Tagged: pubic symphysis instability
- This topic has 2 replies, 2 voices, and was last updated 1 year, 5 months ago by Karen.
September 14, 2018 at 9:25 am #79331KarenGuest
3.5 months postpartum now and everything is going quite well. I’m working through the 7 day advanced program, not with quite as much consistency as I’d like, but doing it, and I started running around 10 weeks pp, ramping it up since then. Everything feels fine regarding my pelvic floor, but I do have a question about pain while running that perhaps you could help with. When I run, I often feel a dull ache in my left pubic bone. It was quite strong the first time I ran (just 1.5 miles), though didn’t really leave any lingering soreness afterwards. The second and third runs, the pain was much better – still slightly present but definitely improved. I hoped it was just something that needed to strengthen up and would go away altogether on its own. Fast forward to now and it’s definitely still there. The longest run I’ve done was 6 miles, and the pain is always a dull, background-level sort of pain, but definitely something I’d like to resolve. Do you know of what could cause this, and of any exercises to address it? I’m guessing it has something to do with the pubic symphysis, as I did have pubic pain towards the end of my pregnancy which I did not experience with my first.
The only other time I feel any similar pain down there is during certain strong plank holds, particularly if my hands are lower than my pelvis (as in the plank walkouts).
Thanks for any insight you might have as a PT and postpartum runner.
-KarenSeptember 27, 2018 at 8:23 am #80111TashaKeymaster
First of all, congrats! Love your progress. And you are right on point – it sounds like your pubic symphysis. Lay on your back with your legs straight – palpate your pubic bone, pressing down so that you feel the shelf of the pubic bone – it should feel even. If one side is higher then you may have a slight upslip or if you palpate the front surface of your pubic symphysis – you may feel one side raised more than the other, it may be anteriorly displaced. Of course this eval and treatment is best done by a PT hands on, they will be able to adjust you as needed and give home stretches/isometric contractions that can make slight adjustments as needed.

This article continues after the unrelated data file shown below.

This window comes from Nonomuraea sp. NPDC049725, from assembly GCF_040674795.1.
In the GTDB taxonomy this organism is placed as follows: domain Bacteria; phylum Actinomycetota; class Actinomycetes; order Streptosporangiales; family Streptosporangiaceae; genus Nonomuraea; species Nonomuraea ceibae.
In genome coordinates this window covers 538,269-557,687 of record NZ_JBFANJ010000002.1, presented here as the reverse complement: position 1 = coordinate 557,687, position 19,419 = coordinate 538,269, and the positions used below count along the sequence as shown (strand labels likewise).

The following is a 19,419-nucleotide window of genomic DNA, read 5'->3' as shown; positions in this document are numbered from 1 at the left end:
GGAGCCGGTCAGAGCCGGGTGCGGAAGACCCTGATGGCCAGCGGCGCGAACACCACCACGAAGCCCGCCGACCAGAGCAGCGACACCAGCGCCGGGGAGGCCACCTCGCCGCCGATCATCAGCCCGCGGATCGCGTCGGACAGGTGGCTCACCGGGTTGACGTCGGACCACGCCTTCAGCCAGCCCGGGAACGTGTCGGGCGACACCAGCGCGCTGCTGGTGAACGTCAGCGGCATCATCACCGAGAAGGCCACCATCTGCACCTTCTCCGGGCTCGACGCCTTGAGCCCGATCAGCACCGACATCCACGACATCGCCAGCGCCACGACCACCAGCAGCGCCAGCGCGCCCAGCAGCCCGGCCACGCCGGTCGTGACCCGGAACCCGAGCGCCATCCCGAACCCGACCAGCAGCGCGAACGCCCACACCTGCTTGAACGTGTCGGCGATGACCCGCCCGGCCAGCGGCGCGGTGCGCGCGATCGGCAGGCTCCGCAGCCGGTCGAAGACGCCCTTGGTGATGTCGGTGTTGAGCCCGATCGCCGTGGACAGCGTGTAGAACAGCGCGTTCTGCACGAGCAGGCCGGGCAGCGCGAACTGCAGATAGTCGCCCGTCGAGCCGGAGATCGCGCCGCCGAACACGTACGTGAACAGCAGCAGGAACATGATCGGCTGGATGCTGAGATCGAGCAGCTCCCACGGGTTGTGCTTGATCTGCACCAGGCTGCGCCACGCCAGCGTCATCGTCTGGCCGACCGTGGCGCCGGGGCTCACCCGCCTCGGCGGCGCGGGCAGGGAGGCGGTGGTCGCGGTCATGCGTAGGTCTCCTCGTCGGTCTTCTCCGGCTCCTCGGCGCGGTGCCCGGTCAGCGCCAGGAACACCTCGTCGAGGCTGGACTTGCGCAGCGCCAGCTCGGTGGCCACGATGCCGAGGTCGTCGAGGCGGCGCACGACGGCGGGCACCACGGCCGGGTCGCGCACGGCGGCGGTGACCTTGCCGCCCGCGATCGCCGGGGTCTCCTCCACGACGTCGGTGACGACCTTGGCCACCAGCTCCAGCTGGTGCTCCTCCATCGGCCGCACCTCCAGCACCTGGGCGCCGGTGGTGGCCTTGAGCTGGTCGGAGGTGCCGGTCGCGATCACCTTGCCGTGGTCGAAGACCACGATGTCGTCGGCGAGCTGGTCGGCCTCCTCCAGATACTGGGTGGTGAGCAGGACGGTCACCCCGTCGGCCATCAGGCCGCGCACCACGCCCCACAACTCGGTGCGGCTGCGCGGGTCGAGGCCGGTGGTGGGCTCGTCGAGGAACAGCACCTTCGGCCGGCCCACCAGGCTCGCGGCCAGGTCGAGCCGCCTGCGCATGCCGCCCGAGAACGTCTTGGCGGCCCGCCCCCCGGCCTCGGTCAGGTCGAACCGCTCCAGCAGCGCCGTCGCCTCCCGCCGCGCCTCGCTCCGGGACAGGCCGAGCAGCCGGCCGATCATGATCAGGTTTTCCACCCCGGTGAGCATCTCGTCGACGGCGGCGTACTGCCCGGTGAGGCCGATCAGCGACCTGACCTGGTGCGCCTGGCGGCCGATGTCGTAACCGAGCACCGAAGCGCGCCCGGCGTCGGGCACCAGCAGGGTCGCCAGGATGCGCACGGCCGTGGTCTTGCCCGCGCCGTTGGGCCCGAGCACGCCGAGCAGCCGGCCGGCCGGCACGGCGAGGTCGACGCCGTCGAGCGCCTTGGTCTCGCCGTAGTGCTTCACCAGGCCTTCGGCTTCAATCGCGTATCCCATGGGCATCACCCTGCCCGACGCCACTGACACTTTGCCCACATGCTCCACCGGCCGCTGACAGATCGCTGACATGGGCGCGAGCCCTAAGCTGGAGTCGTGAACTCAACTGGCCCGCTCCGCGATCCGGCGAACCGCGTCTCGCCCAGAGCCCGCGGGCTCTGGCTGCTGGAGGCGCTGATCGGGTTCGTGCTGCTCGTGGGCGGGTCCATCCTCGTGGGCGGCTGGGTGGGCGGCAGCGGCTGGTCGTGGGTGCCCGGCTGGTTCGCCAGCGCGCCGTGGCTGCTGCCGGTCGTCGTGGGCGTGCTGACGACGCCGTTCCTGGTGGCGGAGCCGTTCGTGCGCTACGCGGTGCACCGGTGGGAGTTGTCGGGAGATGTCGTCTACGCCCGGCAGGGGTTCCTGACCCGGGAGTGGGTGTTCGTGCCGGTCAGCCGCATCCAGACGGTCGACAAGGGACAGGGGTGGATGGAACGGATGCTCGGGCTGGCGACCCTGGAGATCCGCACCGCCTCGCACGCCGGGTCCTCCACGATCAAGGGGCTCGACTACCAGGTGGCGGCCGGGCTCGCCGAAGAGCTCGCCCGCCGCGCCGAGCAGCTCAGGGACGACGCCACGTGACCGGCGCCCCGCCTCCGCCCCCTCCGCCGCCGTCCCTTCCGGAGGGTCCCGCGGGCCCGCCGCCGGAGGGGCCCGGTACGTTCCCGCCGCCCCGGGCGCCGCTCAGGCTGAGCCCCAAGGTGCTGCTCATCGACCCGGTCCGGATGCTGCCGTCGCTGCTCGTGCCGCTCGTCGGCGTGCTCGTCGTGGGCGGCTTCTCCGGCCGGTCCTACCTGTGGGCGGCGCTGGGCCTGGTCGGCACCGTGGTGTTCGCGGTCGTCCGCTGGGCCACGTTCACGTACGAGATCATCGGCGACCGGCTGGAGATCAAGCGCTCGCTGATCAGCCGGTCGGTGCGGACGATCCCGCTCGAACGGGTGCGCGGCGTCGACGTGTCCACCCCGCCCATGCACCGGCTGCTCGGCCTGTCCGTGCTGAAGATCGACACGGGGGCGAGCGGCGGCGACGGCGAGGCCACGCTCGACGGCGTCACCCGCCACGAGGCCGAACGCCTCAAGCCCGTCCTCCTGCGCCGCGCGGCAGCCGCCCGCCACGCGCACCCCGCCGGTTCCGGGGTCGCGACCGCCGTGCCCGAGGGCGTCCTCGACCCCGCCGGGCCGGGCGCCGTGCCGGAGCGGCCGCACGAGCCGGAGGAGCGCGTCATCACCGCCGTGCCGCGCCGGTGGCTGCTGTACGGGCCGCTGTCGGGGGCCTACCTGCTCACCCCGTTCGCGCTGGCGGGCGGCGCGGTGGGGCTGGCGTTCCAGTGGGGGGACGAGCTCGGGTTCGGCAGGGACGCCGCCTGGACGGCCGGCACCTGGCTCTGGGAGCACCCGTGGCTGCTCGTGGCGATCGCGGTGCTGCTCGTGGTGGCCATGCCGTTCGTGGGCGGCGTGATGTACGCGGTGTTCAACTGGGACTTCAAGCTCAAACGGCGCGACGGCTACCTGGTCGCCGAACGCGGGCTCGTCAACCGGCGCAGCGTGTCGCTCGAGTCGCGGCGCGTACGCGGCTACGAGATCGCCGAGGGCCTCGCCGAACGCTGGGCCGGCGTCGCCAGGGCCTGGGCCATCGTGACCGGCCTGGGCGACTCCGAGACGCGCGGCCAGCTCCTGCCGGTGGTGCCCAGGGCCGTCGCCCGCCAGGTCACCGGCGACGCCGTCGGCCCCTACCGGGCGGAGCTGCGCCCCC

One such isometric contraction is too have your husband hold the outside of your bent knees as you lay on your back with your feet on the floor – feet shoulder width apart. From this position, simply press your knees apart against the pressure of his hands – he should not allow any movement. You effort should be significant. Follow that isomentric contraction by squeezing your knees together against a ball or two fist placed between your knees. Hold each contraction for a 3-5 count. Repeat x 3 or so. Can do as needed.
This may require time off from running as you work to give your pubic symphysis time to stabilize. My PT progression would be to get all your planks pain free, all squats pain free (including single leg squats), before returning to running.
Tough news for a runner progressing her distance, but in order to get rid of the pain, the activities causing the ache have to be stopped until we build up through the progression I have stated above.
These isometrics place traction and compression forces on the pubic bone. It will not, however, keep you there. That will occur with the deep stabilization exercises of the 7 Day. The fact that you feel an ache with some of the more advanced planks tells me that you have some pubic symphysis instabilty and that the pull of your lowest TA fibers is effecting this. I am okay with these advanced planks as long as we keep even weight on both feet – so don’t do alternate leg lifts until you can perform just the hold without discomfort. That goes for any single leg activity you do – if you feel pain, adjust exercise to allow for equal weight on both legs.October 10, 2018 at 4:59 pm #85614KarenGuest
Thanks, this is very helpful!